This survey was disseminated by e-mail using SurveyMonkey. Of 127 PDs who received the e-mail, 76 opened the invitation, 45 clicked through the survey, and 37 completed the survey after 10 days of collection. Most responders were from university- based residencies (70.27) represented from the regions in Question 3 (Table 1).
A majority perceived that Step 1 will not be or will only be slightly important (69.44%) for interview selection. Most perceived that Step 2 Clinical Knowledge (CK) scores should be required for interviews (71.98%). More than half of PDs perceived that their program will require Step 2 CK scores in the future (64.87%).
A majority perceived that this change will not affect their recruitment ability for competitive applicants (44.44%). More than half of respondents (56.76%) collectively perceived that this change will negatively impact applicants from ‘lower-ranked’ medical schools, which is defined by the National Resident Matching Program (NRMP) survey as non-highly regarded by program directors.1 Almost half of respondents collectively answered that applicants will need to obtain additional extracurricular/ extramural resources for interview consideration (43.24%). A majority were unsure whether future resident quality will be affected. In response to a follow-up survey sent to the PD's, 42.86% did not support the change from numerical score to Pass/Fail; however, 33.33% felt it would positively impact interview selection of those from underrepresented minority groups.
Our survey showed that the Step 1 scoring change may not be well received among dermatology PDs. Applicants will likely need to take Step 2 CK earlier than the Electronic Residency Application Service (ERAS) application deadline, attend audition rotations, and have additional extramural experiences to be granted interviews; especially if they attend ‘lower-ranked’ medical schools. This may severely limit options for financiallydisadvantaged applicants. Interestingly, over one-third believed there could be some positive impact on applicant diversity.3
Unfortunately, the assumption that removing the numerical score for Step 1 would result in an increase in diversity highlights a bigger issue. The belief that these applicants do worse on Step 1 further adds to the instances of bias and microaggression that they regularly encounter; and furthermore, continues to perpetuate the stereotype that “diverse” applicants regularly underperform on USMLE Step exams without taking into account the barriers faced by this subgroup of applicants when compared to their counterparts.4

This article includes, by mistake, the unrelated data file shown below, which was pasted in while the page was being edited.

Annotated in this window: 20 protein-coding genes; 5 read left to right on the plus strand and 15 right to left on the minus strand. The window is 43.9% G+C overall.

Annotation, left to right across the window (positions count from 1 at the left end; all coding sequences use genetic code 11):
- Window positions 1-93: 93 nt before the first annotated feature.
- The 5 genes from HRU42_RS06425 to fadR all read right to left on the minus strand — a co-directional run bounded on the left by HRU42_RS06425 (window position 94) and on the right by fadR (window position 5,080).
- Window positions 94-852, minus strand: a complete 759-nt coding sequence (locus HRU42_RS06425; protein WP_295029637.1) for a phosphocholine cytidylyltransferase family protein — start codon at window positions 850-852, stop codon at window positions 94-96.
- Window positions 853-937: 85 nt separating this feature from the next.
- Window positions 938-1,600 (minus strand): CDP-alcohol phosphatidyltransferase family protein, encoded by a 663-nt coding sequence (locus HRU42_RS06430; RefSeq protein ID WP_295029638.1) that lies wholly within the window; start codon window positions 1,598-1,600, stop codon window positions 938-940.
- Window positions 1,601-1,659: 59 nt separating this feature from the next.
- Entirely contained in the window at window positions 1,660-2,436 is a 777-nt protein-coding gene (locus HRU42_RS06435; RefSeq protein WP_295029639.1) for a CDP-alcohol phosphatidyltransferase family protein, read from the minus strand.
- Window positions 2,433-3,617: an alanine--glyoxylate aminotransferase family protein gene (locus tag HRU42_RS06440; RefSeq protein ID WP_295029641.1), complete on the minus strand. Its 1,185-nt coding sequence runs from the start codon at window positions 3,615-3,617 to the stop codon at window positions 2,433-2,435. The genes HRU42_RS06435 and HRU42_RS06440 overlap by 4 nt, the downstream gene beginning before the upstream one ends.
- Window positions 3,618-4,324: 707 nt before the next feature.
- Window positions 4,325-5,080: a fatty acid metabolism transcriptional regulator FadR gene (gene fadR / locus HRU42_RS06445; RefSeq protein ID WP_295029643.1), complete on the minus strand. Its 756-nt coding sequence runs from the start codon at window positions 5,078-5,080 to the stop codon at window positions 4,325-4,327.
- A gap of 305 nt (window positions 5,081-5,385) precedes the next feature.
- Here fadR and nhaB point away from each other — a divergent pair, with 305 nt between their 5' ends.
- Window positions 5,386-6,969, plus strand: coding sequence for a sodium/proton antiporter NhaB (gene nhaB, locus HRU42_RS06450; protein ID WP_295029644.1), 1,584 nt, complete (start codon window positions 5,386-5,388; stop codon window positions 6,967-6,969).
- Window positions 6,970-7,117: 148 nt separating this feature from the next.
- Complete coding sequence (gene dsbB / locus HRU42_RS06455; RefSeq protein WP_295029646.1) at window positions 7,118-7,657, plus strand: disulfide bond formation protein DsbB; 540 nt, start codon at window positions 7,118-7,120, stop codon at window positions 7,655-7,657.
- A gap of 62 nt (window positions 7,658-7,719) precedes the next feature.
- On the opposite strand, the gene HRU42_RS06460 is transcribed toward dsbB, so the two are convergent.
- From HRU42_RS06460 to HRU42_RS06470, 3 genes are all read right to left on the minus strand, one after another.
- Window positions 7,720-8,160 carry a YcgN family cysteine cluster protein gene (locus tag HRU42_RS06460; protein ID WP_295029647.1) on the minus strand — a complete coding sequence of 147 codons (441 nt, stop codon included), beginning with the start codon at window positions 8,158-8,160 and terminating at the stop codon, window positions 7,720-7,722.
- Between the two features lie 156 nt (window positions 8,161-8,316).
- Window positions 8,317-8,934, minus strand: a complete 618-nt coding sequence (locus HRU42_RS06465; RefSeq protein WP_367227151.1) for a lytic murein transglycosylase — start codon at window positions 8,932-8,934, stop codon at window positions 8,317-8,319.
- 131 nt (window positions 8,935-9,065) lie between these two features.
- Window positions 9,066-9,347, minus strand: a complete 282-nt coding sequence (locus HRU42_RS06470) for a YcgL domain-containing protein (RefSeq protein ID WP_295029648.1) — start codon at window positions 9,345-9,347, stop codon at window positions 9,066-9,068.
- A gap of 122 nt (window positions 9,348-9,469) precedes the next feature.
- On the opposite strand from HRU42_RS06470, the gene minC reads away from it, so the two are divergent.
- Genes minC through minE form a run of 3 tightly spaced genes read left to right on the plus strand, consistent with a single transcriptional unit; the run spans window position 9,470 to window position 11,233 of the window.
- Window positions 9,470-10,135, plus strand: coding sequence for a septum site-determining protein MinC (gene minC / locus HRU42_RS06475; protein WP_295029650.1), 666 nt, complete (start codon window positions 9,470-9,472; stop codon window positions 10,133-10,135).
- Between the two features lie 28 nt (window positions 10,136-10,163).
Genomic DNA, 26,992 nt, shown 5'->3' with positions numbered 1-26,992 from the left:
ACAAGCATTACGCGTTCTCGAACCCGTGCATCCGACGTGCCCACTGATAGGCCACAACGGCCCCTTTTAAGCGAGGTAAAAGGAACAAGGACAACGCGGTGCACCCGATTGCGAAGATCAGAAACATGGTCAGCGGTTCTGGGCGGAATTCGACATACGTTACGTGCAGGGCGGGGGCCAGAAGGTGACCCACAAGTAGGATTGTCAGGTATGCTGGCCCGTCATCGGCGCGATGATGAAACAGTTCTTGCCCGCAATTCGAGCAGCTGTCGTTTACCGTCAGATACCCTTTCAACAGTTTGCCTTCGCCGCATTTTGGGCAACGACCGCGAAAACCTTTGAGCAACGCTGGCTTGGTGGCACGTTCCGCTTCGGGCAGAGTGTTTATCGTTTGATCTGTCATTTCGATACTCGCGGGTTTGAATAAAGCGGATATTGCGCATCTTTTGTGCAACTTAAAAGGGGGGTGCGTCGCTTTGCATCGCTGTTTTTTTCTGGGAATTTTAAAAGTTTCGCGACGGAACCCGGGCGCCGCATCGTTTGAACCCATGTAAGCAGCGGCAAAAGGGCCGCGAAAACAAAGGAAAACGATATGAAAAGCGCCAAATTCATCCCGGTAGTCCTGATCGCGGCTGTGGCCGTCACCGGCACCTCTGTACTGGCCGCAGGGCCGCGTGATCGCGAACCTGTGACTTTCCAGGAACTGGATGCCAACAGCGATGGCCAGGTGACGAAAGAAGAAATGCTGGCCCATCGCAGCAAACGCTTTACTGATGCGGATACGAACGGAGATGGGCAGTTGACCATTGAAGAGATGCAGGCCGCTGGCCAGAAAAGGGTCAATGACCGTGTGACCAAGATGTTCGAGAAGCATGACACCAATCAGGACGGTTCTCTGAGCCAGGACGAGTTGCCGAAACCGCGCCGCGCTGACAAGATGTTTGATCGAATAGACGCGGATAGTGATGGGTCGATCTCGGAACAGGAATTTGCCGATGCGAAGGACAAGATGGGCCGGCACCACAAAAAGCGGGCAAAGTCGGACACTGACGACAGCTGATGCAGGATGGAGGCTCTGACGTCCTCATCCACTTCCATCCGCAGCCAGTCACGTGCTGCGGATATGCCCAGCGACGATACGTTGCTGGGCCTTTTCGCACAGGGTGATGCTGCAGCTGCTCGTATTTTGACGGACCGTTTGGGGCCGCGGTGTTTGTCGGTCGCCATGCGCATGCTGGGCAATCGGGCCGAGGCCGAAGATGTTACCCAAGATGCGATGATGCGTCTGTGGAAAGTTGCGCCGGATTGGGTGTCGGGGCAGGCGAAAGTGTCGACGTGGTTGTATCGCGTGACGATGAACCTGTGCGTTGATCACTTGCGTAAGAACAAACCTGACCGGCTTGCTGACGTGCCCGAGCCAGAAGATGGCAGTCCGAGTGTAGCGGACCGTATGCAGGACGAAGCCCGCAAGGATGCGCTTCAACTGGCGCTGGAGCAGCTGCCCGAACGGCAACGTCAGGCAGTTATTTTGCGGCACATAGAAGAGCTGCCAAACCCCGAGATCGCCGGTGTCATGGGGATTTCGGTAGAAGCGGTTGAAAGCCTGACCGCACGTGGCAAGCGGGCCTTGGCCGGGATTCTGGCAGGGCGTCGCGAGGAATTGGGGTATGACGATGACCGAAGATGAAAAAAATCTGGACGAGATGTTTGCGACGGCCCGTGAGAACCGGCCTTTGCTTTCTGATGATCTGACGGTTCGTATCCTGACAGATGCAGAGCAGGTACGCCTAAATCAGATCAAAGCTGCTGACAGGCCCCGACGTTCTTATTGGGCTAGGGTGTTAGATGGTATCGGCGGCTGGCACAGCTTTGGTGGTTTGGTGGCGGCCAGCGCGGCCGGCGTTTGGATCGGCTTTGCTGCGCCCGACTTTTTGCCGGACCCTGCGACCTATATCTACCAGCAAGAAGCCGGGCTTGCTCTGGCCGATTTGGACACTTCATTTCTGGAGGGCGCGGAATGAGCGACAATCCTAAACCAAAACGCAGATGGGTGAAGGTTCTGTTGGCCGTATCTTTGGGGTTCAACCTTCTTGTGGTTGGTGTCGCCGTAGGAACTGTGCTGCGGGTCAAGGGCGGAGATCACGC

Additional methods are being considered to complement Step 2 CK, such as institution-based examination, but these options will vary by institution. Our study’s limitation is its response rate, likely from response fatigue of other similar surveys, which is consistent with response rates from dermatologists to other non-incentivized surveys.5
2. United States Medical Licensing Examination. Change to pass/fail score reporting for Step 1. https://www.usmle.org/incus/#decision. Accessed March 17, 2020
3. Isaq NA, Bowers S, Chen ST. Taking a “step” toward diversity in dermatology: deemphasizing USMLE Step 1 scores in residency application. Int J Womens Dermatol. 2020 Mar 5. https://doi.org/10.1016/j.ijwd.2020.02.008.
4. Osseo-Asare, A. Minority resident physicians’ views on the role of race/ethnicity in their training experiences in the workplace. JAMA Netw Open. 2018 Sep 7;1(5):e182723.
5. Wan J. Abuabara, K. Shin DB, et al. Dermatologist response rates to a mailed questionnaire: A randomized trial of monetary incentives. J Am Acad Dermatol. 2012 Jan;66(1):e18-e20.